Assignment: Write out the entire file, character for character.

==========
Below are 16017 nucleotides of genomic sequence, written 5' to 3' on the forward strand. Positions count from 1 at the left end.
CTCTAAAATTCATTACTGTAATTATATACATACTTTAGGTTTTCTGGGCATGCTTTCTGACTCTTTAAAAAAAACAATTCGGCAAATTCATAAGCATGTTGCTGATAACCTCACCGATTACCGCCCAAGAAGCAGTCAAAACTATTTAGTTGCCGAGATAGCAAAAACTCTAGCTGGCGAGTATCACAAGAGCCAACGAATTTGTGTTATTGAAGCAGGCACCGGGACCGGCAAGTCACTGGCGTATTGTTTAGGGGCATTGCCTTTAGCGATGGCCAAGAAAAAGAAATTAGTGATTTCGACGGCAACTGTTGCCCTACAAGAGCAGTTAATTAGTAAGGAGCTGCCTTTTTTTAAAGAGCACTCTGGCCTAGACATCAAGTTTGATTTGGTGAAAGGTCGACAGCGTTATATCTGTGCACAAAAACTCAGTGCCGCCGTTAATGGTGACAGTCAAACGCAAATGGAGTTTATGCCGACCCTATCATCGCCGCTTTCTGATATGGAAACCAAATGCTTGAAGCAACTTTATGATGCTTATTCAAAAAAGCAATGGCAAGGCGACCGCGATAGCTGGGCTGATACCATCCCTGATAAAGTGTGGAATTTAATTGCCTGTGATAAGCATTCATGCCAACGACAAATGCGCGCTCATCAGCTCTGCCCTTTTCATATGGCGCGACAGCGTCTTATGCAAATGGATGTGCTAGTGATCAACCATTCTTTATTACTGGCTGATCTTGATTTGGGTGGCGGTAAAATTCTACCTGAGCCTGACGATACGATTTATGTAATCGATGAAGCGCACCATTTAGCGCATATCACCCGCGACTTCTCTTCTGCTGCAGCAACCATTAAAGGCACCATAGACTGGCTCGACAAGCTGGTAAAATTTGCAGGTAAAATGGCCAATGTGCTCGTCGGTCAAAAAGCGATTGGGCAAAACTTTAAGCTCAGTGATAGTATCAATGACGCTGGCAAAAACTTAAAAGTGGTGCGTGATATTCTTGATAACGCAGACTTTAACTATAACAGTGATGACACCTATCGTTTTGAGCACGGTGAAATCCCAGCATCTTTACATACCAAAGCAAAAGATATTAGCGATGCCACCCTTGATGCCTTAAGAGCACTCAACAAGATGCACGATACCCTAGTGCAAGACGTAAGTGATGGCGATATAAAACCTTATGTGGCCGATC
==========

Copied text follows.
Below are 16017 nucleotides of genomic sequence, written 5' to 3' on the forward strand. Positions count from 1 at the left end.
CTCTAAAATTCATTACTGTAATTATATACATACTTTAGGTTTTCTGGGCATGCTTTCTGACTCTTTAAAAAAAACAATTCGGCAAATTCATAAGCATGTTGCTGATAACCTCACCGATTACCGCCCAAGAAGCAGTCAAAACTATTTAGTTGCCGAGATAGCAAAAACTCTAGCTGGCGAGTATCACAAGAGCCAACGAATTTGTGTTATTGAAGCAGGCACCGGGACCGGCAAGTCACTGGCGTATTGTTTAGGGGCATTGCCTTTAGCGATGGCCAAGAAAAAGAAATTAGTGATTTCGACGGCAACTGTTGCCCTACAAGAGCAGTTAATTAGTAAGGAGCTGCCTTTTTTTAAAGAGCACTCTGGCCTAGACATCAAGTTTGATTTGGTGAAAGGTCGACAGCGTTATATCTGTGCACAAAAACTCAGTGCCGCCGTTAATGGTGACAGTCAAACGCAAATGGAGTTTATGCCGACCCTATCATCGCCGCTTTCTGATATGGAAACCAAATGCTTGAAGCAACTTTATGATGCTTATTCAAAAAAGCAATGGCAAGGCGACCGCGATAGCTGGGCTGATACCATCCCTGATAAAGTGTGGAATTTAATTGCCTGTGATAAGCATTCATGCCAACGACAAATGCGCGCTCATCAGCTCTGCCCTTTTCATATGGCGCGACAGCGTCTTATGCAAATGGATGTGCTAGTGATCAACCATTCTTTATTACTGGCTGATCTTGATTTGGGTGGCGGTAAAATTCTACCTGAGCCTGACGATACGATTTATGTAATCGATGAAGCGCACCATTTAGCGCATATCACCCGCGACTTCTCTTCTGCTGCAGCAACCATTAAAGGCACCATAGACTGGCTCGACAAGCTGGTAAAATTTGCAGGTAAAATGGCCAATGTGCTCGTCGGTCAAAAAGCGATTGGGCAAAACTTTAAGCTCAGTGATAGTATCAATGACGCTGGCAAAAACTTAAAAGTGGTGCGTGATATTCTTGATAACGCAGACTTTAACTATAACAGTGATGACACCTATCGTTTTGAGCACGGTGAAATCCCAGCATCTTTACATACCAAAGCAAAAGATATTAGCGATGCCACCCTTGATGCCTTAAGAGCACTCAACAAGATGCACGATACCCTAGTGCAAGACGTAAGTGATGGCGATATAAAACCTTATGTGGCCGATC